Northern Research Station News Releases

Trees Reduce Building Energy Use in U.S. Cities

Chicago area house shaded by large tree.  Photo by Keith Weller. Newtown Square, PA, January 19, 2017 - If not for urban trees, energy used for heating and cooling homes in the United States would be more than 7 percent higher. New research by USDA Forest Service scientists and partners found that urban/community forests save approximately $7.8 billion annually in reduced energy costs associated heating and cooling residential buildings.

Lead author David Nowak of the USDA Forest Service’s Northern Research Station and co-authors estimated that in the conterminous United States, urban/community forests reduce electricity use by 38.8 megawatt hours (MWh) and heating needs by 246 million British Thermal Units (MMBtus). The reduction in power use generates an additional value of $3.9 billion annually through reduced emissions of various pollutants from power plants. Tree cover in urban/community areas in the United States is estimated at 35.1 percent and varies from 9.6 percent in Nevada to 67.4 percent in Connecticut. How this tree cover is oriented around buildings affects building energy use.

The study, “Residential building energy conservation and avoided power plant emissions by urban and community trees in the United States,” was recently published in the journal Urban Forestry and Urban Greening and is available at:

“With more than 80 percent of Americans living in urban area, this research underscores how essential urban forests are to people across the nation,” said Tony Ferguson, Director of the Forest Service’s Northern Research Station and the Forest Products Laboratory. “Forest Service science is contributing to communities valuing and managing the 138 million acres of trees and forests that grace the nation’s cities, towns and communities.”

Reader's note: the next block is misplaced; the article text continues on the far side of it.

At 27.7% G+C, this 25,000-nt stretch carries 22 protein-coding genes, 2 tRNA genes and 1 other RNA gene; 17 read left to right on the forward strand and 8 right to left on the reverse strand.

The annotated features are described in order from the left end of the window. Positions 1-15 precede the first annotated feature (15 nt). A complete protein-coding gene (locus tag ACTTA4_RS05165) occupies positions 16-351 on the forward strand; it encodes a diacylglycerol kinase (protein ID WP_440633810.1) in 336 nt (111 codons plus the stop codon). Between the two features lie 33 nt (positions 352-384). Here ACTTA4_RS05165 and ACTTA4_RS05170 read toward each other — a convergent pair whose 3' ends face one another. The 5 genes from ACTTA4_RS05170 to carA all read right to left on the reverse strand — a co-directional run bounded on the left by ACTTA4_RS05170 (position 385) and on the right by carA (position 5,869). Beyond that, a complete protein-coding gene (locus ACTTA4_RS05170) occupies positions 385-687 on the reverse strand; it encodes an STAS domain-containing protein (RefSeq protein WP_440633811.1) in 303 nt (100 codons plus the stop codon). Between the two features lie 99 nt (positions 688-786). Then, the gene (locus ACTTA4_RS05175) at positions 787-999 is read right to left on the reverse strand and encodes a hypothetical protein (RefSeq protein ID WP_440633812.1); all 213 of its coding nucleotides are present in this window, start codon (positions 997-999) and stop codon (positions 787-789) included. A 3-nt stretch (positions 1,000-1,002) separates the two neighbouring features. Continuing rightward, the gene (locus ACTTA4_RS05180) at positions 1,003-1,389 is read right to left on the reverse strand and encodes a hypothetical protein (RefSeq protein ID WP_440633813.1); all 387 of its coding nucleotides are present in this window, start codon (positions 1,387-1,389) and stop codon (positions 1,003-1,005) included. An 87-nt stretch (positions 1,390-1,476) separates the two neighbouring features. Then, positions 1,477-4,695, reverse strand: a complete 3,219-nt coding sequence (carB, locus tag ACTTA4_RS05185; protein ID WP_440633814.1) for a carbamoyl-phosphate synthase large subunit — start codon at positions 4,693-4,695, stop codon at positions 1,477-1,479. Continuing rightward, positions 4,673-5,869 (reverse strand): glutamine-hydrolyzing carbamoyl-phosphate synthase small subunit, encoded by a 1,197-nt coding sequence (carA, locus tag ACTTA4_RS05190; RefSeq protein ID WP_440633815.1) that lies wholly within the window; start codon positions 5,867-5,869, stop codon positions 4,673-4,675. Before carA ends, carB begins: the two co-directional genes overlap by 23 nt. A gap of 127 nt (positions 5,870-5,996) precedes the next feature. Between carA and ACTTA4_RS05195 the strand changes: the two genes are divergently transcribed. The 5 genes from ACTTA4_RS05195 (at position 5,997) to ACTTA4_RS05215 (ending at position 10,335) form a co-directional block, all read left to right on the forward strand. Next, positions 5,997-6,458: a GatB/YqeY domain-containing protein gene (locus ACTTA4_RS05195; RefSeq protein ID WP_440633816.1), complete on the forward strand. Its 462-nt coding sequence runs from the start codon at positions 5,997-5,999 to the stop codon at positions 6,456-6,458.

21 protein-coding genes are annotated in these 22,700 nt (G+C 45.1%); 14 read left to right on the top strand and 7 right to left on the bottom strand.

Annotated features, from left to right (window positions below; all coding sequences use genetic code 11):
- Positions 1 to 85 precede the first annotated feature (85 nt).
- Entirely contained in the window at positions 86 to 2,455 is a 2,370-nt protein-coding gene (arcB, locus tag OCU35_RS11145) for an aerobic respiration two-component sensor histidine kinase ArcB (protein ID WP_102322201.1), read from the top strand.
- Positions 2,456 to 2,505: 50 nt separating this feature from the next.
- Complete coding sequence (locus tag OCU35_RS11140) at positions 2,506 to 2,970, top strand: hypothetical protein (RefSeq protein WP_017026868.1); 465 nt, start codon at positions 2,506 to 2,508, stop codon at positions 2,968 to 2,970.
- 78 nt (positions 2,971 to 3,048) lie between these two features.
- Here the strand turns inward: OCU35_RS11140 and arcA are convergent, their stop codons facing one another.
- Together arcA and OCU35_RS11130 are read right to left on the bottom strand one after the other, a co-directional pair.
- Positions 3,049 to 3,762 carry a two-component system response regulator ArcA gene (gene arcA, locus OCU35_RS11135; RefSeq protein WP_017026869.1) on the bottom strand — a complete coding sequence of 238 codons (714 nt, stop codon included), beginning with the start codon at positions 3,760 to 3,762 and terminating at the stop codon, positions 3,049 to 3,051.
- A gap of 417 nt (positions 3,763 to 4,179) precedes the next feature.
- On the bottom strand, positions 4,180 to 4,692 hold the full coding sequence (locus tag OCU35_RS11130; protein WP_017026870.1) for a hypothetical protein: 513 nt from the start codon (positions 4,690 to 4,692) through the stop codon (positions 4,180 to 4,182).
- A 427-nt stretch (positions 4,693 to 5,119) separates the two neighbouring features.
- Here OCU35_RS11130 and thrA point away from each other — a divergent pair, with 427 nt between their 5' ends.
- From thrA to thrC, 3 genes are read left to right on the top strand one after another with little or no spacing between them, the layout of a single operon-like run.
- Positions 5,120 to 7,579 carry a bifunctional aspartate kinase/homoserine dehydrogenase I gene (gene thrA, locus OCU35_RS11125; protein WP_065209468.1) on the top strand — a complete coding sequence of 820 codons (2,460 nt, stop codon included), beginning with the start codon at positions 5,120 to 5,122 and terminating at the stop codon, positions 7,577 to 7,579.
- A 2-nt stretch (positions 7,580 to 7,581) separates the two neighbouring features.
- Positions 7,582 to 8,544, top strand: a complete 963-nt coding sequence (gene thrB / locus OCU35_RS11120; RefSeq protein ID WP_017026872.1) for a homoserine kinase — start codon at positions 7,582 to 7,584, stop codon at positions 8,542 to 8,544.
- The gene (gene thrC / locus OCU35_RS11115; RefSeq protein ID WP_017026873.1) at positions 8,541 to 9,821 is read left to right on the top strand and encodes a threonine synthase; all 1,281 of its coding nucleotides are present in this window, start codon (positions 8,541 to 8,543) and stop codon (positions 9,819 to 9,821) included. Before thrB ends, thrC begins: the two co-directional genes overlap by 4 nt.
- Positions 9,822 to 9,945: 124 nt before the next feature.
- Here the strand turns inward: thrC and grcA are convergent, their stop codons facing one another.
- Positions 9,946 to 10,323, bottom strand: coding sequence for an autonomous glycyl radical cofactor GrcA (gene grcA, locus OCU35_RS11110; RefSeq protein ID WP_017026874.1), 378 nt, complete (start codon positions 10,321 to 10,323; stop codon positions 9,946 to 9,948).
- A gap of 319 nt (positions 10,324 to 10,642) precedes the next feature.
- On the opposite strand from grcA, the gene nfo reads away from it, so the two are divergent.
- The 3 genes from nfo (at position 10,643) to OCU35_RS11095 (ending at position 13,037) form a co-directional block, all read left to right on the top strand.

The states with greatest energy cost savings were Florida ($643 million), Texas ($601 million), and California ($410 million). States with the lowest energy cost savings were North Dakota ($13.3 million), Wyoming ($14.2 million) and Vermont ($18.2 million). Focusing just on the more densely populated urban areas, which occupy 3.6 percent of the conterminous U.S. (not urban/community, which occupies 6.4% of conterminous U.S. land), total annual energy savings would drop to $4.7 billion and avoided emissions to $2.3 billion. Average value of energy savings per hectare of tree cover in U.S. urban/community areas is $455 per year, plus $228 per year from avoided emissions.

“Urban forests are investments for cities and homeowners that can directly reduce costs in urban areas and save homeowners money,” said Nowak. “This study provides state and national estimates on reduced energy use due to trees to help give decision-makers a better understanding of the benefits of trees and their value to communities.”   

Co-authors include Alexis Ellis of the Davey Institute, Nathaniel Appleton, and Northern Research Station forester Eric Greenfield.


The mission of the Northern Research Station is to improve people's lives and help sustain the natural resources in the Northeast and Midwest through leading-edge science and effective information delivery.


The mission of the U.S. Forest Service, an agency of the U.S. Department of Agriculture, is to sustain the health, diversity and productivity of the nation's forests and grasslands to meet the needs of present and future generations. The agency manages 193 million acres of public land, provides assistance to state and private landowners, and maintains world-renowned forestry research and wildland fire management organizations. National forests and grasslands contribute more than $30 billion to the American economy annually and support nearly 360,000 jobs. These lands also provide 30 percent of the nation's surface drinking water to cities and rural communities; approximately 60 million Americans rely on drinking water that originated from the National Forest System.


USDA is an equal opportunity provider and employer. To file a complaint of discrimination, write to USDA, Assistant Secretary for Civil Rights, Office of the Assistant Secretary for Civil Rights, 1400 Independence Avenue, S.W., Stop 9410, Washington, DC 20250-9410, or call toll-free at (866) 632-9992 (English) or (800) 877-8339 (TDD) or (866) 377-8642 (English Federal-relay) or (800) 845-6136 (Spanish Federal-relay).

Last modified: January 19, 2017